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When Birches Become Wasps

Birches may have developed white bark to warn herbivores that they’re not good to eat.

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Wasps are highly visible, with their black and yellow stripes serving as a strong warning that eating them is a bad idea. In a new article in Plant Ecology and Diversity, Hamish Ireland and Graeme Ruxton argue that many birch species’ white bark and dark branches warn herbivores against bark stripping in a similar way.

Birch doesn’t have a sting. Instead, it has Betulin. Betulin is a chemical plant defence that inhibits microbial action and can disrupt a herbivore’s ability to digest material. Birches load their bark with Betulin to such an extent that it gets a distinctive white colour. The white bark probably has many advantages but one, Ireland and Ruxton argue, is that it can act as a signal to warn away herbivores.

Misshapen silver birch trunks reach up out of a mossy understorey in what looks like the dystopian edit of Disney's 'Bambi'.
Silver Birch forest. Image: Midjourney.

Ireland and Ruxton list features a signal needs to work as a warning. It needs to be detectable, obviously, and discriminable so that a potential attacker knows to avoid this target but not that one. It needs to be memorable, so animals can learn from their experience and have redundancy, so you’re not relying on just one feature. The botanists give an example: Birch is white over all its vertical height, not just at nibble height. It also has degeneracy. A degenerate signal is a signal that looks different but carries a similar meaning. In this case, the branches and leaves of a Birch. Finally, they argue the signal deters multiple species of bark-strippers, it is pluripotent.

The pair tested their idea by surveying two woodlands in East Lothian, Scotland. They wanted to know if deer avoided white birch compared to adjacent tree species. They also wanted to see if deer preferred juvenile brown birch bark over mature white birch bark. Additionally, they examined published literature to search for evidence that, across the Northern Hemisphere, white birch bark is avoided by known bark-stripping mammals. The results supported their hypothesis.

“In our assessment, roe deer bark-stripping of white birch was rare. In these woodlands, deer prefer to strip relatively small stems (<5cm dbh [diameter at breast height]) including brown-barked silver birch. Silver birch bark starts to transition to white at about 5cm diameter and stripping was less on transitional coloured trees and then rare on white stems. When species were compared in the greater than 5cm dbh category, white birch was stripped less than rowan, ash, hazel and oak,” write Ireland and Ruxton.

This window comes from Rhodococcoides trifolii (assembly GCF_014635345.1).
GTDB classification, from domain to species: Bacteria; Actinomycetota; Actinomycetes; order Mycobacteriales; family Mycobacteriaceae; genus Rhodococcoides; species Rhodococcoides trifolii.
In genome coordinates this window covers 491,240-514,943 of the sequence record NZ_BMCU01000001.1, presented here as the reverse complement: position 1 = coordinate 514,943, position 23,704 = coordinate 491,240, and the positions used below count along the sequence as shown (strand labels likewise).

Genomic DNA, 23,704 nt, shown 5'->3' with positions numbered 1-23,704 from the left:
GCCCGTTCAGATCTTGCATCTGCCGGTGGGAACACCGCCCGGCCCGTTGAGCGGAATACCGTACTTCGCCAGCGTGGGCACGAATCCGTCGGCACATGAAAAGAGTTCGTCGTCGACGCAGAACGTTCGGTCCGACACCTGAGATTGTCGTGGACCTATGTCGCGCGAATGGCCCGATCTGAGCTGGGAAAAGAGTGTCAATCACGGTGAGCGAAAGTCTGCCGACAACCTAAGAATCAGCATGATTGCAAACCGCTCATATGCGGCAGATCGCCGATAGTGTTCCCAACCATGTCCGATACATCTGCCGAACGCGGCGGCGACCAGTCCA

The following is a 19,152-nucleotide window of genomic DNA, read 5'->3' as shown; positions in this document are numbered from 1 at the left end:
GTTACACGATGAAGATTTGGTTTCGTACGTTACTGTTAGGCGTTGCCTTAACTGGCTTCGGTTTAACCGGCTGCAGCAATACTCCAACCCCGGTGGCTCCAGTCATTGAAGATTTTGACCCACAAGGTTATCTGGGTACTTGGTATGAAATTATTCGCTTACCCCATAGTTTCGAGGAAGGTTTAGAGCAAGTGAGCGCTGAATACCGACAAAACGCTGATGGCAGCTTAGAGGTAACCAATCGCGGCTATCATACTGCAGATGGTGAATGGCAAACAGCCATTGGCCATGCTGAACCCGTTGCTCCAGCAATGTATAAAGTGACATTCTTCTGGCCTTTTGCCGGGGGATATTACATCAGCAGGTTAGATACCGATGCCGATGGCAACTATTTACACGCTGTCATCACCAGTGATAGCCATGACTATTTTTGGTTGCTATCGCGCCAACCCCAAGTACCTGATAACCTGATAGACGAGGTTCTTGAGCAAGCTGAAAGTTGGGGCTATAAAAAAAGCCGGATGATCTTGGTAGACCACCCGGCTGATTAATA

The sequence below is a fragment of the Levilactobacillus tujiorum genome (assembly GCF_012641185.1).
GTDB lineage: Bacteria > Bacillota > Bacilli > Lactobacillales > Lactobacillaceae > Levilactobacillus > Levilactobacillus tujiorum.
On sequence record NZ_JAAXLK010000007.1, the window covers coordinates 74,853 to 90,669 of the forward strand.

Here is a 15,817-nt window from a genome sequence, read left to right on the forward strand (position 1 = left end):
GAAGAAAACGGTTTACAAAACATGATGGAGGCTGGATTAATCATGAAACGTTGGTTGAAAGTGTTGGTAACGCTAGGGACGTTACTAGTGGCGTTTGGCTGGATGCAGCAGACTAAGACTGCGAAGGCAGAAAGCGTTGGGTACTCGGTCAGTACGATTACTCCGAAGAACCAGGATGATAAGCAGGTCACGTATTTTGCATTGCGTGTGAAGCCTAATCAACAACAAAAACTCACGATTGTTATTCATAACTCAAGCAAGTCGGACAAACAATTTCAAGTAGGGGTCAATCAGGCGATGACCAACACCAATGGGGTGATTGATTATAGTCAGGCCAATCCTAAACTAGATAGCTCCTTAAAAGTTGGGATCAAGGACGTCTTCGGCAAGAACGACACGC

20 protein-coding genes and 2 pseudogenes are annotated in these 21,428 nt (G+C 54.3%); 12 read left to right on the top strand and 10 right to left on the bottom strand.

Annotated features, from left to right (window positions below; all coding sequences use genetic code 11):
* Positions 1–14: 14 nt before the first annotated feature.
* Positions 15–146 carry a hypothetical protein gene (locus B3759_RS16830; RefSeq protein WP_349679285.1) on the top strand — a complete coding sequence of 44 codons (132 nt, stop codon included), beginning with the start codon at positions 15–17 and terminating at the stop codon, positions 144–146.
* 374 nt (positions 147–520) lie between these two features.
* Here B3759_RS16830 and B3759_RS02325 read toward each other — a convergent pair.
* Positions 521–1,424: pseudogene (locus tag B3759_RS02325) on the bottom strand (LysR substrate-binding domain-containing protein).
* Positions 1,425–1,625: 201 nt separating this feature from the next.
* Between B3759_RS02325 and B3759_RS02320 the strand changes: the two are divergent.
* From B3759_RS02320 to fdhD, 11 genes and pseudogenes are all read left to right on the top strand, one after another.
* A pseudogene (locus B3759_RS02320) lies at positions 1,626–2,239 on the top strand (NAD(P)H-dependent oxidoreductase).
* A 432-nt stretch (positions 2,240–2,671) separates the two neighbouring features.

They concede their study does not prove that white bark is a signal to potential predators, but their results are consistent with this being the case. They also caution that white bark probably did not evolve exclusively for one reason and that signalling may be just a contributing factor to the development of white bark. To focus in on the signal element, they suggest an experiment for the future would be to find a way of marking trunks as white without odour or other side effects to see if this makes a difference to herbivores.


Ireland, H.M. and Ruxton, G.D. (2022) “White bark in birch species as a warning signal for bark-stripping mammals,” Plant Ecology & Diversity, https://doi.org/10.1080/17550874.2022.2122754

Alun Salt

Alun (he/him) is the Producer for Botany One. It's his job to keep the server running. He's not a botanist, but started running into them on a regular basis while working on writing modules for an Interdisciplinary Science course and, later, helping teach mathematics to Biologists. His degrees are in archaeology and ancient history.

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